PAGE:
Netherlands earned themselves a place in the tournament final, but more importantly a spot in the World Twenty20 in England, with a fine five-wicket victory over Scotland, with two full overs to spare. After a good start by their opponents, they fought back to restrict them severely, and then overcame a couple of sticky moments with the bat to reach the target in good time.
Netherlands won the toss and decided to bowl first, a trend that is taking over at this low-scoring tournament. Scotland’s openers, however, made a mockery of the dismal starts achieved by most sides in recent matches, as Ryan Watson took Kyle Coetzer in first with him, and the pair quickly launched themselves into the type of opening partnership that is more to be expected in this type of cricket. It was mostly good clean hitting, with Coetzer lofting a six over long-on off Mudassar Bakhari in the third over.
After 10 overs, the score was 50 without loss, but five runs later Watson swung across the line and was bowled by Peter Borren for 22, off 27 balls. Coetzer and Navdeep Poonia then concentrated mainly on singles, which came off most balls, but the search for yet another led to the run-out of Coetzer for 40 (44 balls, 2 sixes and 4 fours).
Colin Smith quickly followed, holing out at long-on, but Pooniah and Gavin Hamilton settled for a sober partnership of accumulation with few extravagant strokes, aiming perhaps for a total of about 120, considering how difficult teams have found chasing smaller targets this tournament.
With two overs left, the total was 98 for 3, but then Hamilton, aiming at extravagance virtually for the first time, holed out on the leg side.
It takes so little to send a team on the slippery slope of disaster, and in quick succession Neil McCallum was caught at extra cover, also off Ryan ten Doeschate, and Poonia run out for 25. In moments the score had become 99 for 6. The final over saw Richie Berrington and Gordon Drummond run out and John Blain almost caught on the boundary off the final ball. The total was 107 for 8.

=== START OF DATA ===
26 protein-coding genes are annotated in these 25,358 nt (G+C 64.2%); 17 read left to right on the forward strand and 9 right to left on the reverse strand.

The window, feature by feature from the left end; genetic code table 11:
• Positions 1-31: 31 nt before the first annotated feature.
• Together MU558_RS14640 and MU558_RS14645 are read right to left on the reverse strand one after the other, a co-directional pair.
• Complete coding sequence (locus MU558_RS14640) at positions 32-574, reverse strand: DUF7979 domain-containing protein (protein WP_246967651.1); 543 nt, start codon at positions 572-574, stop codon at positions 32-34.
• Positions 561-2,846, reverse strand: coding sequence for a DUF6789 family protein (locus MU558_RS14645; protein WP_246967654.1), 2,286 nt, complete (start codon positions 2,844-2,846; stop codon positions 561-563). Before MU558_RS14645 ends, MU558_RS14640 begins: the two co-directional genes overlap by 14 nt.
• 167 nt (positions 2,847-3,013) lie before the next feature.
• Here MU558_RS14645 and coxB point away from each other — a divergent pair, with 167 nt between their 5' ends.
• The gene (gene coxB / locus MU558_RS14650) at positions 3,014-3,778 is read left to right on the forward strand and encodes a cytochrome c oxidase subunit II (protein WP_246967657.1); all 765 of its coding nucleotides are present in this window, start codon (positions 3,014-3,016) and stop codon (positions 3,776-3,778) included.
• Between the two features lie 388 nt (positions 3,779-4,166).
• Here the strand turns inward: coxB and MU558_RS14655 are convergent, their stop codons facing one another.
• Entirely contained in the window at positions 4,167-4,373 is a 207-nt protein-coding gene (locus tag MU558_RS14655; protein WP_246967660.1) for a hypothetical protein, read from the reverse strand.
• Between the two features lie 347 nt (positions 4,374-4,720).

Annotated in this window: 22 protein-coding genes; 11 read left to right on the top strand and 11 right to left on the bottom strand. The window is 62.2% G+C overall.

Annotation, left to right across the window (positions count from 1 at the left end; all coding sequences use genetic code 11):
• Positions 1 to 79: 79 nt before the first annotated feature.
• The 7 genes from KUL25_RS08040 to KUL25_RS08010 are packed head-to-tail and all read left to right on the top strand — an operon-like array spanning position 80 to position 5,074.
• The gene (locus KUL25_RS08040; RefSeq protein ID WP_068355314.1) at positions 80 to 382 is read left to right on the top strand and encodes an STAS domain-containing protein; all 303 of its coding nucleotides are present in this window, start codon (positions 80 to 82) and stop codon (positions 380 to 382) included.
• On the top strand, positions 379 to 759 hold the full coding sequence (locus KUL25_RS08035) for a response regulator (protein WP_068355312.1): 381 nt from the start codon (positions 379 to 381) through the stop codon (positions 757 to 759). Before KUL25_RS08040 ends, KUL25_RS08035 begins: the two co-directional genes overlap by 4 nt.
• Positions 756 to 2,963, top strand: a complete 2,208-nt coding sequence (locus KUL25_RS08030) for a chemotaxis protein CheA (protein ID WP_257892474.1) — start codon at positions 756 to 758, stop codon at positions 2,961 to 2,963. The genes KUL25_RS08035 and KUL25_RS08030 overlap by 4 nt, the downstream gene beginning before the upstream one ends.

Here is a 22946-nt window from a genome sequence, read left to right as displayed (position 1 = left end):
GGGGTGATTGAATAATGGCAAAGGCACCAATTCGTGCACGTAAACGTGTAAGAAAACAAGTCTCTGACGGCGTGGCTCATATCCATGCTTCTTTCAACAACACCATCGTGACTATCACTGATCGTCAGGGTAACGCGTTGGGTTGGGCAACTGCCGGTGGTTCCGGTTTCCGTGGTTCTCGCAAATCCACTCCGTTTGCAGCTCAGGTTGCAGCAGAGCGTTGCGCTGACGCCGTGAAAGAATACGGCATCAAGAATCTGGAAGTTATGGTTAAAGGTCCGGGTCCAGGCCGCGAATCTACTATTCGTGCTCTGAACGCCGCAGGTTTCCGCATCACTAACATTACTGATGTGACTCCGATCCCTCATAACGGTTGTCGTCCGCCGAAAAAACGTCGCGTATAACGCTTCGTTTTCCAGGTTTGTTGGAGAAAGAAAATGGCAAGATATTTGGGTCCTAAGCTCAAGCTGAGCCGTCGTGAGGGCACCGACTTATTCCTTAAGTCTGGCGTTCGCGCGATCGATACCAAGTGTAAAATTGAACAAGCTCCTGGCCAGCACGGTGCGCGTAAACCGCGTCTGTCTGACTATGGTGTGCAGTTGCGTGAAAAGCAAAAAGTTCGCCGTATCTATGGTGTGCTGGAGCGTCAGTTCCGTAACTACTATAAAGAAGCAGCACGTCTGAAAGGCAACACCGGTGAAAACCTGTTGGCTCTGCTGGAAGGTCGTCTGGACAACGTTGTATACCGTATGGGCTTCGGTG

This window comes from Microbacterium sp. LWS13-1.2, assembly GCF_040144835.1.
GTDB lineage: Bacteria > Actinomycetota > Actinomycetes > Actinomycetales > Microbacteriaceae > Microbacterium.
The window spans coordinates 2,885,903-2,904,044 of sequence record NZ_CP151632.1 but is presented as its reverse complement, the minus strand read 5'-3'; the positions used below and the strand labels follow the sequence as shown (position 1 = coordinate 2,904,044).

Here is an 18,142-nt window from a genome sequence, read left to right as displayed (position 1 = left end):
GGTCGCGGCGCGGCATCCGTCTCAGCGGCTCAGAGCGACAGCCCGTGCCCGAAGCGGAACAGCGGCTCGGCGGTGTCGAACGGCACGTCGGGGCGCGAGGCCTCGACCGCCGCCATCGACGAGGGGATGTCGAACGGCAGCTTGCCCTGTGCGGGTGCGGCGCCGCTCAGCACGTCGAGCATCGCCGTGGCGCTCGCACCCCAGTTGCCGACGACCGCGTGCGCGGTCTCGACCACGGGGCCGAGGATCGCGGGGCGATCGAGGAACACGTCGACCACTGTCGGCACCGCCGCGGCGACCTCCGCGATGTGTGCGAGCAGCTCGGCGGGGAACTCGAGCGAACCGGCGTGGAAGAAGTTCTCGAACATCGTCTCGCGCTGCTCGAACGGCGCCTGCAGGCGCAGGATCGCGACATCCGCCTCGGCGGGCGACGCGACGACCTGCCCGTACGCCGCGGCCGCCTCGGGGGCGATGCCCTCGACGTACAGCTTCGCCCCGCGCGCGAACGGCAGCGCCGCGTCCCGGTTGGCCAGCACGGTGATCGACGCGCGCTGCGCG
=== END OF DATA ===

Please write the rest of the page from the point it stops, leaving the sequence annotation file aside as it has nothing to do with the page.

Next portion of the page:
It is easy to say Scotland lost their way after such a good start, but by the weird standards of this particular tournament, even to reach 100 is quite an achievement. ten Doeschate, with 3 for 23, was the most successful bowler, but the most economical was the opener Edgar Schiferli, who conceded only 18 runs, bowling mostly during the dominant opening partnership.
Netherlands quickly lost Darron Reekers, caught at mid-on off a miscued pull. Twenty-nine runs came up in the first four overs without much more fuss from either side, the batsmen concentrating on frequent singles with only occasional slogs. At 50, in the ninth over, Tim de Grooth was caught at the wicket off Berrington for 24, and at the ten-over mark the score was 56 for 2.
Bokari, having scored most of his 9 runs off the edge, was caught at slip, but Eric Szwarczynski and ten Doeschate batted steadily, largely in singles, to take the score to 81, when the former had a rush of blood, trying a big hit to leg, only to have the resulting skyer caught by the keeper, having made 30. He was soon followed by Daan van Bunge, caught at slip without scoring. At 83 for 5, was another serious collapse taking place?
Borren, with two successive fours off Drummond, soon put paid to such nonsense. The end came quickly now, as ten Doeschate swung Majid Haq for six over square leg, and next ball followed it with a reverse-swept four to take Netherlands into the final. Eighteen runs came off that over - the sort of over that is more commonly expected in this type of cricket but so rarely seen at this tournament.
ten Doeschate was unbeaten with 24 off 18 balls, while Borren had 16 off 12. Blain and Berrington had two wickets each.
Source:Cricket NewsMore on:Coetzer, Colin Smith, england, Gavin Hamilton, Majid Haq, Mudassar Bakhari, Navdeep Poonia, Neil McCallum, Netherlands, Peter Borren, Ryan ten Doeschate, Scotland, Twenty20
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Post InfoThis entry was posted on Tuesday, August 5th, 2008 and is filed under General, Cricket.
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